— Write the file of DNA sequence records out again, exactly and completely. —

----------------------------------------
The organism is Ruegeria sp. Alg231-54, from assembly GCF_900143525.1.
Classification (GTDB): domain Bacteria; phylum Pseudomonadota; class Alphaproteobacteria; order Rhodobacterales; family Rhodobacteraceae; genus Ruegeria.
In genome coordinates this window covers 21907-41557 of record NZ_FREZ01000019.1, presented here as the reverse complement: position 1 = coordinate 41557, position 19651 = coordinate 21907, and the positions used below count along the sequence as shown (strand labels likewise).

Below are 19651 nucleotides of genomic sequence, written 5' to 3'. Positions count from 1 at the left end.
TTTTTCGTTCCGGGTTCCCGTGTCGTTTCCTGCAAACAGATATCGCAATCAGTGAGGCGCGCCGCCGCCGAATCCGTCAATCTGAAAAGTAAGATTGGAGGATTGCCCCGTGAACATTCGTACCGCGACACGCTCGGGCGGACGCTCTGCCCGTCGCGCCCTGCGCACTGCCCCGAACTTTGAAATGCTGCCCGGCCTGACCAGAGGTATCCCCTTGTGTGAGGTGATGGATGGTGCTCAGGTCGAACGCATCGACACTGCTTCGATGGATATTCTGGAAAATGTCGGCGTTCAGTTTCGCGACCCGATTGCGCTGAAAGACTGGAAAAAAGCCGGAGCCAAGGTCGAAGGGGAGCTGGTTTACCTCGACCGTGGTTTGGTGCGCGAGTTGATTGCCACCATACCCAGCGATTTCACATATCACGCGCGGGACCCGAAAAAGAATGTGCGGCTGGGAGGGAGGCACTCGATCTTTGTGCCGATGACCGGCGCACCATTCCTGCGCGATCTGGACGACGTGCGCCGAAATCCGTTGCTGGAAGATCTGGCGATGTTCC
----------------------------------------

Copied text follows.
The organism is Ruegeria sp. Alg231-54, from assembly GCF_900143525.1.
Classification (GTDB): domain Bacteria; phylum Pseudomonadota; class Alphaproteobacteria; order Rhodobacterales; family Rhodobacteraceae; genus Ruegeria.
In genome coordinates this window covers 21907-41557 of record NZ_FREZ01000019.1, presented here as the reverse complement: position 1 = coordinate 41557, position 19651 = coordinate 21907, and the positions used below count along the sequence as shown (strand labels likewise).

Below are 19651 nucleotides of genomic sequence, written 5' to 3'. Positions count from 1 at the left end.
TTTTTCGTTCCGGGTTCCCGTGTCGTTTCCTGCAAACAGATATCGCAATCAGTGAGGCGCGCCGCCGCCGAATCCGTCAATCTGAAAAGTAAGATTGGAGGATTGCCCCGTGAACATTCGTACCGCGACACGCTCGGGCGGACGCTCTGCCCGTCGCGCCCTGCGCACTGCCCCGAACTTTGAAATGCTGCCCGGCCTGACCAGAGGTATCCCCTTGTGTGAGGTGATGGATGGTGCTCAGGTCGAACGCATCGACACTGCTTCGATGGATATTCTGGAAAATGTCGGCGTTCAGTTTCGCGACCCGATTGCGCTGAAAGACTGGAAAAAAGCCGGAGCCAAGGTCGAAGGGGAGCTGGTTTACCTCGACCGTGGTTTGGTGCGCGAGTTGATTGCCACCATACCCAGCGATTTCACATATCACGCGCGGGACCCGAAAAAGAATGTGCGGCTGGGAGGGAGGCACTCGATCTTTGTGCCGATGACCGGCGCACCATTCCTGCGCGATCTGGACGACGTGCGCCGAAATCCGTTGCTGGAAGATCTGGCGATGTTCC